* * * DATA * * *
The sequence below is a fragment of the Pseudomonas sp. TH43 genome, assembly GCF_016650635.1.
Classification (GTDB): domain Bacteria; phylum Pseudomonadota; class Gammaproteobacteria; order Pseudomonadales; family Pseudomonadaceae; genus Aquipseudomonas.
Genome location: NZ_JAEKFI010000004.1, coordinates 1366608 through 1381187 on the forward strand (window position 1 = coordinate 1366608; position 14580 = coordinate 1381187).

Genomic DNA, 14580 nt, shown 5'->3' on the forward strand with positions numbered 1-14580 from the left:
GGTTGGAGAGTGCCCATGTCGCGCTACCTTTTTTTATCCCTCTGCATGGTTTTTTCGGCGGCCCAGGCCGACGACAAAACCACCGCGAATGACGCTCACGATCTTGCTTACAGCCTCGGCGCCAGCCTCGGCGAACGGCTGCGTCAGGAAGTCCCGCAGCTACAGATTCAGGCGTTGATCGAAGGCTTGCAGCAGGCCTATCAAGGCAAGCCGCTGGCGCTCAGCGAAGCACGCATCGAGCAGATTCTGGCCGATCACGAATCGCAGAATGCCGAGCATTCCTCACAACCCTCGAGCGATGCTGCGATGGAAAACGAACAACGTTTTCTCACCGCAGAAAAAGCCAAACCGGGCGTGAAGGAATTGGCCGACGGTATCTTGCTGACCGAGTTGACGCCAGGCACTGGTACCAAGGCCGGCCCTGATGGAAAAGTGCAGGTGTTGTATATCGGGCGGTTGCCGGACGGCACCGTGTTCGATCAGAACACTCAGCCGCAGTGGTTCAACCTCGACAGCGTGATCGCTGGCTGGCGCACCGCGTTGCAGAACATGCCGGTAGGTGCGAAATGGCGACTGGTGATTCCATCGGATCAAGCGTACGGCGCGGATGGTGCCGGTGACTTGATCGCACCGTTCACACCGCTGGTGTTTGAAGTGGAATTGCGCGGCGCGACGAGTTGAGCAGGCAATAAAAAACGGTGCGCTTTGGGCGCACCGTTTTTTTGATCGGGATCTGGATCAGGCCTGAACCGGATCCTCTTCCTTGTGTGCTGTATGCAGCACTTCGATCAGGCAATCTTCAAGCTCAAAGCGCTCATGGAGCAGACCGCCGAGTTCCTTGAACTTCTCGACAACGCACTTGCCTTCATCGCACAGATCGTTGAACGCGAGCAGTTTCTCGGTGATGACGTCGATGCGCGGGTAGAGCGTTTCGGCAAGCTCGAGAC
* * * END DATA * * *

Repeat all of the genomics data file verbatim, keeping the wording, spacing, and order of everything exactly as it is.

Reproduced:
The sequence below is a fragment of the Pseudomonas sp. TH43 genome, assembly GCF_016650635.1.
Classification (GTDB): domain Bacteria; phylum Pseudomonadota; class Gammaproteobacteria; order Pseudomonadales; family Pseudomonadaceae; genus Aquipseudomonas.
Genome location: NZ_JAEKFI010000004.1, coordinates 1366608 through 1381187 on the forward strand (window position 1 = coordinate 1366608; position 14580 = coordinate 1381187).

Genomic DNA, 14580 nt, shown 5'->3' on the forward strand with positions numbered 1-14580 from the left:
GGTTGGAGAGTGCCCATGTCGCGCTACCTTTTTTTATCCCTCTGCATGGTTTTTTCGGCGGCCCAGGCCGACGACAAAACCACCGCGAATGACGCTCACGATCTTGCTTACAGCCTCGGCGCCAGCCTCGGCGAACGGCTGCGTCAGGAAGTCCCGCAGCTACAGATTCAGGCGTTGATCGAAGGCTTGCAGCAGGCCTATCAAGGCAAGCCGCTGGCGCTCAGCGAAGCACGCATCGAGCAGATTCTGGCCGATCACGAATCGCAGAATGCCGAGCATTCCTCACAACCCTCGAGCGATGCTGCGATGGAAAACGAACAACGTTTTCTCACCGCAGAAAAAGCCAAACCGGGCGTGAAGGAATTGGCCGACGGTATCTTGCTGACCGAGTTGACGCCAGGCACTGGTACCAAGGCCGGCCCTGATGGAAAAGTGCAGGTGTTGTATATCGGGCGGTTGCCGGACGGCACCGTGTTCGATCAGAACACTCAGCCGCAGTGGTTCAACCTCGACAGCGTGATCGCTGGCTGGCGCACCGCGTTGCAGAACATGCCGGTAGGTGCGAAATGGCGACTGGTGATTCCATCGGATCAAGCGTACGGCGCGGATGGTGCCGGTGACTTGATCGCACCGTTCACACCGCTGGTGTTTGAAGTGGAATTGCGCGGCGCGACGAGTTGAGCAGGCAATAAAAAACGGTGCGCTTTGGGCGCACCGTTTTTTTGATCGGGATCTGGATCAGGCCTGAACCGGATCCTCTTCCTTGTGTGCTGTATGCAGCACTTCGATCAGGCAATCTTCAAGCTCAAAGCGCTCATGGAGCAGACCGCCGAGTTCCTTGAACTTCTCGACAACGCACTTGCCTTCATCGCACAGATCGTTGAACGCGAGCAGTTTCTCGGTGATGACGTCGATGCGCGGGTAGAGCGTTTCGGCAAGCTCGAGAC